Most Hopi and Hopi-Tewa pottery is formed of clay that is grey when unfired and turns light yellow to golden on firing. The term for this material is simply coqa (clay) or masicoqa (dull, lacking color, grey clay) (Wyckoff 1985:151). Sikyatska (or sikacoqa) is a yellow clay found on the Hopi Mesas that turns red after firing. I am told that this clay is particularly difficult to form into a clay body, thus vessels that appear red after firing are usually formed of grey clay and coated with a yellow-fires-red sikyatska slip. Bowl 2012-25, however, was formed from sikyatska clay and is not slipped.

This bowl features a human form as its central design element. The large figure at the center of the interior of the bowl has a crosshatched rectangular body of four columns and 16 rows forming a grid; each square features an imbedded dot. Four similar figures with 3-row by 8-column rectangular bodies grace the outside of the bowl.

Figurative painting is not common on Hopi-Tewa pottery, and so I wondered about the inspiration for this design. Mike McMullen and I visited Nyla in her home on 10/11/13 and I showed her a photograph of 2012-26. She recognized it as a bowl she made “years ago.” She laughed to see it again, and said she got the idea for the design “out of a book,” which she immediately pulled out of a basket of books. Re-Creating The World: Painted Ceramics of the Prehistoric Southwest displays the pottery collection of Bill Schenck, a well-known painter (Moulard 2002). Plate 49 of the book displays a Salado bowl with an image adopted by Nyla on bowl 2012-26. Nyla has modified the face and hands of the ancient image and increased the number of crosshatched rectangles in the torso, but the form of her central image on bowl 2012-26 is very similar to that on the ancient pot. The Salado culture flourished in east central Arizona from about 1270 CE to about 1450 CE. Salado ceramics are typically ordered and balanced (Moulard 2002:106).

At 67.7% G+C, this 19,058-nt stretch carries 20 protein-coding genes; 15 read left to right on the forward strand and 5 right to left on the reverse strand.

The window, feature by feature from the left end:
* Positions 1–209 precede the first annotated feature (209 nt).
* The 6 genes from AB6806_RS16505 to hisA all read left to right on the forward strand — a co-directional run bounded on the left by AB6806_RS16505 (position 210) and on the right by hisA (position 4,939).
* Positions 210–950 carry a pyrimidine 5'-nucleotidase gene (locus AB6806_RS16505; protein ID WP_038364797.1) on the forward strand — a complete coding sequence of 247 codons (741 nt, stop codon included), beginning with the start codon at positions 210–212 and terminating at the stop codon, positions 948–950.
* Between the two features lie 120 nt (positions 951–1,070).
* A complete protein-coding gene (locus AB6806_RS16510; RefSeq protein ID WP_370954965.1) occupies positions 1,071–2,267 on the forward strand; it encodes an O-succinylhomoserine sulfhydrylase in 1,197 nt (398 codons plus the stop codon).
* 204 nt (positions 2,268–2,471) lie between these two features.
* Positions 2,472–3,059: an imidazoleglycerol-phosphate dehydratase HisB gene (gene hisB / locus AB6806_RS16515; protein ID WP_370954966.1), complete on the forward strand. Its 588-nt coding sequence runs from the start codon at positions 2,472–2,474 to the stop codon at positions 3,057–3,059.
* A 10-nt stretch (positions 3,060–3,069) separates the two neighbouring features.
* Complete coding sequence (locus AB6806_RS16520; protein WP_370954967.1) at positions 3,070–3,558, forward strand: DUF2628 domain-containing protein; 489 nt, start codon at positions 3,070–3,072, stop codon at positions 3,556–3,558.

Moulard writes, “The iconography (of the Salado pot that inspired Nyla) has many not-too-subtle associations with the spiritual world of the dead. The splayed human figure with serrated teeth or grimace seems to be a theme…This figure has aspects similar to the Pueblo (Hopi) death deity Masau’wu, who owns the surface of the earth and leases it to the Pueblo. The figure has likewise been equated with the Mesoamerican deity, Flayed One, of the east. Both the Pueblo and Mesoamerican deities are not only associated with earth and agricultural renewal, but also with sacrifice and death” (2002:105).

Sekaquaptewa and Washburn discuss “corn as the metaphor of Hopi life.” They reproduce and describe a mural fragment from Awat’ovi that depicts “a woman as seed corn,” her black dress displaying a pattern of white squares, each with a dot in the center. “The dots symbolize the living germ, soona’at” (2010:145-147), and the motif is identical to the design on bowl 2012-26. The reference to Masau’wu as the deity of agricultural renewal could not be clearer.

For an extensive discussion of the role of Maasaw in modern Hopi life, see Malotki and Lomatuway’ma (1987).

McCreery and Malotki also show a drawing of a bowl found at Homol’ovi (an ancestral Hopi village) that has a design much like that on Nyla’s bowl (1994:59).

The original Salado bowl that inspired bowl 2012-26 has a somewhat static geometric design surrounding the central figure. Nyla modified this motif. On either side of the central interior figure of bowl 2012-26 she drew a folded linear design, much like a folded ribbon. While this design and the central figure are symmetrical, three interior design elements embedded in black patches to the right, left and below the figure are not, giving the design imbalance and energy. The right and left elements are triangles, though pointing in different directions and internally dissimilar. The design beneath the legs of the central interior image is circular, perhaps representing Ho-bo-bo, “The Twister” or whirlwind (Peterson 1994:250).

The four exterior human abstractions are also surrounded by the folded ribbon motif. One of the triangle-imbedded-in-black images is reproduced four times on the exterior of the bowl to separate the anthropomorphic designs.

Purchase History:
Purchased 12/8/12 through a phone bid to Quinn Auction Galleries, Lot #364. Bowl 2012-26 and an eagle-tail pot by James Polacca Nampeyo were bought together as a box lot. [Receipt on file.] What then happened was a bit of a circus. A local FedEx office picked up the lot I won and the lots of other winners. I paid for the shipping of my lot; they mailed me the James Nampeyo pot and a quite valuable Tammy Garcia pot, which I had not bid on. I contacted the shipper and paid to ship the Garcia pot back to the shipper. Three weeks later they shipped me this Nyla pot. The eagle-tail pot by James was given as a donation to The Museum of Northern Arizona.